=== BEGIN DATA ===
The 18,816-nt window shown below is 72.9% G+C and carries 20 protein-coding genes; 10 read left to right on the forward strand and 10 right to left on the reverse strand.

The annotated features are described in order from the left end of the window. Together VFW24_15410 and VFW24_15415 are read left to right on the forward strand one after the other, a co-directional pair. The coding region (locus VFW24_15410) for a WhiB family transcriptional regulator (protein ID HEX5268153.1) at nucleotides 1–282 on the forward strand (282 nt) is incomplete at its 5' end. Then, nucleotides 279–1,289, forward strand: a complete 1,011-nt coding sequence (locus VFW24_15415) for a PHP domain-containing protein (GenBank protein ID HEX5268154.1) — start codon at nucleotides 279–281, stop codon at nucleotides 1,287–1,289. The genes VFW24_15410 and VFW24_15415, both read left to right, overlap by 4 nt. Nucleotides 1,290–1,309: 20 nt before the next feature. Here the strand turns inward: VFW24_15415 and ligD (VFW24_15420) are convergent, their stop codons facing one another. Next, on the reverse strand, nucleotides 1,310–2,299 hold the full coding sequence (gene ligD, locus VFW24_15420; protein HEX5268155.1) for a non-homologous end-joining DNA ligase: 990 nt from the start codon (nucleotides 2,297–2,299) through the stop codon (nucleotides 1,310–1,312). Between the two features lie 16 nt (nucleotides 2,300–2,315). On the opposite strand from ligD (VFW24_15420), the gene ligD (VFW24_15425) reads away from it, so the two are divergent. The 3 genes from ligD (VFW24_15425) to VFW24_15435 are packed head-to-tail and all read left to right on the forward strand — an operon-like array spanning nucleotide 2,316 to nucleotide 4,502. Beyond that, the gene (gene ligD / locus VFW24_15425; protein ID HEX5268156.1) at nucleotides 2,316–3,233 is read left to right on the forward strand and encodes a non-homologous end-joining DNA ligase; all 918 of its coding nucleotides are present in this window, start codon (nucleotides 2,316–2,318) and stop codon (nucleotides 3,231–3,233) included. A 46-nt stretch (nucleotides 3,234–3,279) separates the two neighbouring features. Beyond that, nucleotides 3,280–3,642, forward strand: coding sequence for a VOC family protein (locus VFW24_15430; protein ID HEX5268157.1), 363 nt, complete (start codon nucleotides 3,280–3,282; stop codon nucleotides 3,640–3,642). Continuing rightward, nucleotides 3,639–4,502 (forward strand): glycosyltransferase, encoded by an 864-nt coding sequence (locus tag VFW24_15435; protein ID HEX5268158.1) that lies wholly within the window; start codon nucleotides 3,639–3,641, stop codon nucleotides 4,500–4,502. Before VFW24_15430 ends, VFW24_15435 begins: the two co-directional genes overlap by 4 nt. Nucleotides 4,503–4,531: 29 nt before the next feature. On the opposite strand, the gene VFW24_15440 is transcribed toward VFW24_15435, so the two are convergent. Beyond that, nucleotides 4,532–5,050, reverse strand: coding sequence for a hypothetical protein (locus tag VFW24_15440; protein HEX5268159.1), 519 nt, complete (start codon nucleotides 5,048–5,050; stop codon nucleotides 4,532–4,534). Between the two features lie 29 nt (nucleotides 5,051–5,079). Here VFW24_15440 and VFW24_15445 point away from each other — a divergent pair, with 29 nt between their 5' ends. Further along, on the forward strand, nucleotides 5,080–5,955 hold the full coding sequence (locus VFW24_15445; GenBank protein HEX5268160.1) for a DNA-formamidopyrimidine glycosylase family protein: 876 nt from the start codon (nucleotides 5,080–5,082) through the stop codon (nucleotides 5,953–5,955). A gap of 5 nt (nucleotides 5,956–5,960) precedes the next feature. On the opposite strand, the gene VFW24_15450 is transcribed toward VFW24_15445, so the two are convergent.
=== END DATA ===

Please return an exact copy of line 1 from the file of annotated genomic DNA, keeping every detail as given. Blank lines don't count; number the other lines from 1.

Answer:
The 18,816-nt window shown below is 72.9% G+C and carries 20 protein-coding genes; 10 read left to right on the forward strand and 10 right to left on the reverse strand.